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Concept Mapping Glossary
Refers to the way that knowledge is arranged in the mind. In particular, how knowledge about a particular topic is arranged.
A component of knowledge. A label which refers to a class of other objects, events, etc. Novak says, "there are various shapes and kinds of things we call a chair, but once a child acquires the concept chair, that child will label correctly almost anything with a seat, back, and legs as a chair" (Novak, 1998, p. 21).
In Novak-type concept maps, concepts are represented as labelled ovals ("nodes" in a network structure).
Novak-type concept maps are read from top to bottom with concepts toward the top of the map being more general or more inclusive than concepts toward the bottom. The direction of two concepts at approximately the same level is usually indicated by placing an arrowhead on the line connecting two concepts.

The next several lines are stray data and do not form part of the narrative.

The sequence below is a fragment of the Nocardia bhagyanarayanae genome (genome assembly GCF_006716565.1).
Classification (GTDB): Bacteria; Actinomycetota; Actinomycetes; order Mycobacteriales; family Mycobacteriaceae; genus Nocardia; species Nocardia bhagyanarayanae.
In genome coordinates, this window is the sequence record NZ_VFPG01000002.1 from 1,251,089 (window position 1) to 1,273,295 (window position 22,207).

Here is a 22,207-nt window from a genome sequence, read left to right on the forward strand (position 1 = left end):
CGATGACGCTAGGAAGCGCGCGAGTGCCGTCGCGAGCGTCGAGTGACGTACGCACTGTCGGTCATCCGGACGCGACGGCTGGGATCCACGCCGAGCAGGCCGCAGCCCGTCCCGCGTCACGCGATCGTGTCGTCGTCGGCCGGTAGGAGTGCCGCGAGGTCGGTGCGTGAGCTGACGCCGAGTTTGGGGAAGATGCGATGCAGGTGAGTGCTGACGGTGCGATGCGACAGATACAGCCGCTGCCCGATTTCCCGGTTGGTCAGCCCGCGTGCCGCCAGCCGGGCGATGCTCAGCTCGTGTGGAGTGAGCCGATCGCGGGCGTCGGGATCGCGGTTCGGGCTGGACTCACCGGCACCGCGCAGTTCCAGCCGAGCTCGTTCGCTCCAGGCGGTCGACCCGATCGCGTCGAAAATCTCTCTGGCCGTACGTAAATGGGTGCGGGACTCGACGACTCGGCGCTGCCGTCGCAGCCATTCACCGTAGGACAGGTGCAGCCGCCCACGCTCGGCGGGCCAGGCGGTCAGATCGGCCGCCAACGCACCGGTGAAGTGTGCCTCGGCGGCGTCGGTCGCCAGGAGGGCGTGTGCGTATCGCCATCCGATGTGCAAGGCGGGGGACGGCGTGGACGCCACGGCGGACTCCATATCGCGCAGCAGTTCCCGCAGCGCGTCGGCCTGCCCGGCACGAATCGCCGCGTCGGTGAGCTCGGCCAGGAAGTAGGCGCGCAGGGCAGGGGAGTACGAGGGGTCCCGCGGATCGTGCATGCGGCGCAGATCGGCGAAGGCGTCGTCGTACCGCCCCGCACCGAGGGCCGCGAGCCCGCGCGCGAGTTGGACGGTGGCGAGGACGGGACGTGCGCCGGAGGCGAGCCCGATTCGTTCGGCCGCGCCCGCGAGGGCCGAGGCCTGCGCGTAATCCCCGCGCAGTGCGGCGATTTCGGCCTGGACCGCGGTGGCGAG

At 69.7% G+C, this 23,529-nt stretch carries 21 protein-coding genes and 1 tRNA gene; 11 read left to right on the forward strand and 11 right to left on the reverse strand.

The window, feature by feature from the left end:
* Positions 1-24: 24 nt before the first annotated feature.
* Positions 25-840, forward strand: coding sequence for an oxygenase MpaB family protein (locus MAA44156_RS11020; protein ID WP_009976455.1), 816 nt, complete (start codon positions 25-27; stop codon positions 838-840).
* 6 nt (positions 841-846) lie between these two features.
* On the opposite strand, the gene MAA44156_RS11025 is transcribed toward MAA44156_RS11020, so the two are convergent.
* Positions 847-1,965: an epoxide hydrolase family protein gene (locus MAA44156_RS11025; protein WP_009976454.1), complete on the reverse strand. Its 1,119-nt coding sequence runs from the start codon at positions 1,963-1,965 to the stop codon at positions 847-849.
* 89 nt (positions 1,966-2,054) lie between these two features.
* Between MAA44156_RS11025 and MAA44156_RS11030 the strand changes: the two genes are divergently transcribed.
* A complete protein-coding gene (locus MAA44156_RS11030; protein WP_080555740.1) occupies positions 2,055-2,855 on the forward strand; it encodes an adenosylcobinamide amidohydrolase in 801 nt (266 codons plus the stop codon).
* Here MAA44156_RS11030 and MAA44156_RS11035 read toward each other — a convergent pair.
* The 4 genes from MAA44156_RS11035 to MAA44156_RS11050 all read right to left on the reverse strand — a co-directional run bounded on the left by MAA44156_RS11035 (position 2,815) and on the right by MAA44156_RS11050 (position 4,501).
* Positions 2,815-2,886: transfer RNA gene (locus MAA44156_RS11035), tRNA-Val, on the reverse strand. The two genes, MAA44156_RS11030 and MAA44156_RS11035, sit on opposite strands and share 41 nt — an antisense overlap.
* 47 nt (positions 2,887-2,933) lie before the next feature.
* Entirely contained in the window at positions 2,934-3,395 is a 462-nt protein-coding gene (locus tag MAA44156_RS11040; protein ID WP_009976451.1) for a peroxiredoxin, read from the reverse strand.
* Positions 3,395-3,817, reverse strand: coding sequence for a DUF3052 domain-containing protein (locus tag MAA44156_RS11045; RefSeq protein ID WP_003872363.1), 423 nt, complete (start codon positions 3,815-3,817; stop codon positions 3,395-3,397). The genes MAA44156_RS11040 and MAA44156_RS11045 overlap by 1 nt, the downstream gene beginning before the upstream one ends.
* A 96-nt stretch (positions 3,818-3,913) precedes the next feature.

Linking words express the specific type of relationship that one concept has with another. This is a key distinction of Novak-type concept mapping from different (but related) diagrammatic expressions (e.g., semantic networks or mind mapping).
A statement that affirms or
denies something. (The American Heritage Dictionary of the English Language,
Professor Emeritus at Cornell University who developed what this web site refers to as "Novak-type concept mapping." Based on the Meaningful Verbal Learning theory of David Ausubel, Novak's concept mapping debuted in his 1984 book Learning How to Learn. Research articles too numerous to mention form a foundation for Novak's approach to concept mapping, but many ideas are summarized in his 1998 book Learning, Creating, and Using Knowledge: Concept Maps as Facilitative Tools in Schools and Corporations.
| Page Created: December,
Last Updated On:
Author: Kelvin Thompson
at University of Central Florida